LONDON TRAIN BLAST SUSPECT IS ARRESTED
▶ Man, 18, detained at Dover ferry terminal to Europe over bombing
British police arrested an 18-year-old man yesterday over Friday’s terrorist attack on a London commuter train.
Scotland Yard said that the man was arrested in the “port area” of Dover, suggesting that he was trying to leave Britain rather than being a resident of the town.
“We have made a significant arrest in our investigation this morning,” said Neil Basu, the national police counter-terrorist co-ordinator.
The force declined to give details about the man who was detained after hundreds of detectives scoured security camera footage from the train and the transport network.
ISIL has claimed responsibility for the blast on Friday that injured at least 29 people.
Despite the arrest, Mr Basu said that the threat level remained at critical, meaning that a further attack may be imminent. Prime minister Theresa May announced the upgrading of the terror threat on Friday in light of the attack.
She said military personnel would take over guard duty at certain closed “protected sites”, freeing up 1,000 police officers for duties on the transport network and on Britain’s streets.
The country was last on critical alert after the bombing at a concert in Manchester in May, which was also claimed by ISIL.
Last night, senior police said that they were open-minded about who planted the device and whether he had associates.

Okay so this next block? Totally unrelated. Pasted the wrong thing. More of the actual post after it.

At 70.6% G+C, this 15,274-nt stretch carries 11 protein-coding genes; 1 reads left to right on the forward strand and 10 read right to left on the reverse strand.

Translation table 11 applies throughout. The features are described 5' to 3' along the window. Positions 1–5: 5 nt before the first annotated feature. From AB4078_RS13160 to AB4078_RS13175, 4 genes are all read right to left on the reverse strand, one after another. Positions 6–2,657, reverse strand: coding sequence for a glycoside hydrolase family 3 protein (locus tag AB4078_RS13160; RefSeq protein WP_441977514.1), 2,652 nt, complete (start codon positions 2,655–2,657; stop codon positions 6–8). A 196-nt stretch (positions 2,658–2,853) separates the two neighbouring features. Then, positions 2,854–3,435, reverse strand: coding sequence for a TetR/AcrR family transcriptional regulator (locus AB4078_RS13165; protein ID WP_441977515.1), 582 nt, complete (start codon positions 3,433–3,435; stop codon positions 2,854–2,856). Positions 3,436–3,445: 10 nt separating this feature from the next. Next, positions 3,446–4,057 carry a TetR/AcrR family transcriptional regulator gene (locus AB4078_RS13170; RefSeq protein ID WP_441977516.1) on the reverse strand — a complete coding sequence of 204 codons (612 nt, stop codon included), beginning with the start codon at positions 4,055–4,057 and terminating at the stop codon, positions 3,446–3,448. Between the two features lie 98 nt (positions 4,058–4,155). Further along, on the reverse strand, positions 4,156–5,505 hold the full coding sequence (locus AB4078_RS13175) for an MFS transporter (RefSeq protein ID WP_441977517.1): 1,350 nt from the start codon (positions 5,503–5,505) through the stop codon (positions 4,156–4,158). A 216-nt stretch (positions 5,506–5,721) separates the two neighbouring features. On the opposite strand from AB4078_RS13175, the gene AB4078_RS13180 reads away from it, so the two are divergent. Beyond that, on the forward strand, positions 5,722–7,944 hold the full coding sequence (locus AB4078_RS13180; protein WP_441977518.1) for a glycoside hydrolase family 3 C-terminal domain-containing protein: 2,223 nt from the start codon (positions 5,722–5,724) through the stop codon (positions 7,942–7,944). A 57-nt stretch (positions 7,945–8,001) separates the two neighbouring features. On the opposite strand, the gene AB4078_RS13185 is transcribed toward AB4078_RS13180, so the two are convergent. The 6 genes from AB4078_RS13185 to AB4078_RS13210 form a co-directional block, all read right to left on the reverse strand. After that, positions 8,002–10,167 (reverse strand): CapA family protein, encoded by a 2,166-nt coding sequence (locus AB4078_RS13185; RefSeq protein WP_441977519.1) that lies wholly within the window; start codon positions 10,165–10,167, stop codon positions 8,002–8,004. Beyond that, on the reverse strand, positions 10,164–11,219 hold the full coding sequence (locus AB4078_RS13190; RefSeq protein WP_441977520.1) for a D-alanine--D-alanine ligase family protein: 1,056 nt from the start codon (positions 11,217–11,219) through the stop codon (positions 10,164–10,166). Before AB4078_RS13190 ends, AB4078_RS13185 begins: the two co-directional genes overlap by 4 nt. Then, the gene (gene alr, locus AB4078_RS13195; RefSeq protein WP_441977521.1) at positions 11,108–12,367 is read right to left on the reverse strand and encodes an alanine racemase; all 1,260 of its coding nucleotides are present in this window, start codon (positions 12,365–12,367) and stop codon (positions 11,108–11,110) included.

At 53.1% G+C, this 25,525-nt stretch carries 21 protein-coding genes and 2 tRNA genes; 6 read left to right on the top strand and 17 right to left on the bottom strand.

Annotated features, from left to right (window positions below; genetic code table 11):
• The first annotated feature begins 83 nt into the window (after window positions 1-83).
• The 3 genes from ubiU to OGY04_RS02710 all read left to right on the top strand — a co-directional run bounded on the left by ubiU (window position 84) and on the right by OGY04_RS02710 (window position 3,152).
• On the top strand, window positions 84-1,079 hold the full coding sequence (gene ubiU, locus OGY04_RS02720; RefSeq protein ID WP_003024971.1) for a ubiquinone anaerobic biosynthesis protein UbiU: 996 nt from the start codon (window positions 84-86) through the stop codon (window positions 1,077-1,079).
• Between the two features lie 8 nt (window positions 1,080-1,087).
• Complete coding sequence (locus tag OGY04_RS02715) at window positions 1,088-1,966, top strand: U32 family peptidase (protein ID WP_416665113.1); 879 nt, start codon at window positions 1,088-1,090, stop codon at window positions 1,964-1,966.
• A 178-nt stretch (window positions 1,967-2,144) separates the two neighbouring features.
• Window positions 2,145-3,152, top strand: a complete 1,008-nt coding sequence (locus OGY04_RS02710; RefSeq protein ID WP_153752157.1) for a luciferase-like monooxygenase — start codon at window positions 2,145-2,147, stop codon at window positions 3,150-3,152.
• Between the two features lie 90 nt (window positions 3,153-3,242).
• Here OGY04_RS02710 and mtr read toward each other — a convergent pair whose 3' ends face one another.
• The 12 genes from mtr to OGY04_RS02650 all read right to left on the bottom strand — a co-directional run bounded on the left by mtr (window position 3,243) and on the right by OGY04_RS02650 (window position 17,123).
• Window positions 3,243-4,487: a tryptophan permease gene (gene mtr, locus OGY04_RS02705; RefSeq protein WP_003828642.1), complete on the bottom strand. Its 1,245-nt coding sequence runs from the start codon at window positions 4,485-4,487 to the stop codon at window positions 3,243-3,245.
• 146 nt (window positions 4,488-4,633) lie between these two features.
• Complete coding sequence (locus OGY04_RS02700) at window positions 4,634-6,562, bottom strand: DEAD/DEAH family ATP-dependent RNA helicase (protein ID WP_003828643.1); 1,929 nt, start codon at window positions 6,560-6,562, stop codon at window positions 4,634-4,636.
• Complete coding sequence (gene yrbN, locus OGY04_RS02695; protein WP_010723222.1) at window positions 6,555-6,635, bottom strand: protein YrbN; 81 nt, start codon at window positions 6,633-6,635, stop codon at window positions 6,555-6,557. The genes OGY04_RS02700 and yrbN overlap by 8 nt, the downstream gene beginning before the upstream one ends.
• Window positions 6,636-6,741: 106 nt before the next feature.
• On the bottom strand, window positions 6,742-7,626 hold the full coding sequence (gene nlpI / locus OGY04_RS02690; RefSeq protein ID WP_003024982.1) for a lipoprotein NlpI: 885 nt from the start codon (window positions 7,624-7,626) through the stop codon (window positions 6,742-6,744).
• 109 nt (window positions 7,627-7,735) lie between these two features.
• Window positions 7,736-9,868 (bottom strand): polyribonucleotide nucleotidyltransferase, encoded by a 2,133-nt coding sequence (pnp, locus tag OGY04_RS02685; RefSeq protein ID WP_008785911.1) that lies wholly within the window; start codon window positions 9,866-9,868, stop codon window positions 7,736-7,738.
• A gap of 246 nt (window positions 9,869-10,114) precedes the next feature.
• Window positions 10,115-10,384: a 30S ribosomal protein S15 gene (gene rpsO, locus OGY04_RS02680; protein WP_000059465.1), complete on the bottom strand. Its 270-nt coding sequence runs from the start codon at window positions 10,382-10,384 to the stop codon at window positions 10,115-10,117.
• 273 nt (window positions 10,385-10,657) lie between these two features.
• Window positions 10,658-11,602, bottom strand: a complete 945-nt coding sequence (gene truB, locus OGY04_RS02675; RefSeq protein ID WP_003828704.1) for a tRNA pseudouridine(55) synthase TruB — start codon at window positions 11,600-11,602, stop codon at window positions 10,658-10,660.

The National Health Service said 29 people had been treated in hospital, many suffering from flash burns, while others were trampled as they ran away from the explosion at Parsons Green tube station in west London during the peak of the morning rush-hour at 8.20am.
Commuters reported a “fireball” shooting down the train with the blast ripping the clothing from some victims. Children were separated from their carers in the chaos, witness Luke Walmsley told Sky News.
Ryan Barnett, 25, who was at the station, said hundreds of people ran past him off the train screaming “get off the train” and “everyone run”.
“It is absolute chaos, it was quite scary because at one stage we thought we might be trapped there – I heard a pregnant woman lost her shoes and had fallen over.”
Pictures on social media showed flames from a white bucket left close to the door of a tube train, but the failure of the device to properly detonate appears to have limited the number of deaths and injuries.
The bucket appeared to have wires from it, but there was no indication of significant damage in the carriage. Experts said that it appeared to be a crude device along the lines of those used in the Boston marathon bombing in 2013.
Mrs May chaired a meeting of the government’s emergency response committee. She called the incident a “cowardly attack”.
“My thoughts are with those injured at Parsons Green and emergency services who are responding bravely to this terrorist incident,” she said.
The apparent failure of the device to detonate fully, leaving evidence intact, will be a significant help to investigators trying to identify the individual, or the cell, behind the attack.
With a suspected bomber on the run, British Transport Police called on people to report any suspicious activity.
Andy Trotter, a former BTP chief constable, said security cameras on the train, stations and across the network meant there was an “excellent chance of them picking up the person responsible”.
Scotland Yard declined to comment on claims by US president Donald Trump that the unidentified bomber was known to the force. “These are sick and demented people who were in the sights of Scotland Yard,” he said on Twitter. “Must be proactive!”
Britain has suffered four terrorist attacks this year that have killed 36 people.
More than 50 people were killed in a series of co-ordinated attacks on the London transport system in 2005.
Emergency services were quickly at the Parsons Green tube station in west London, where the device was detonated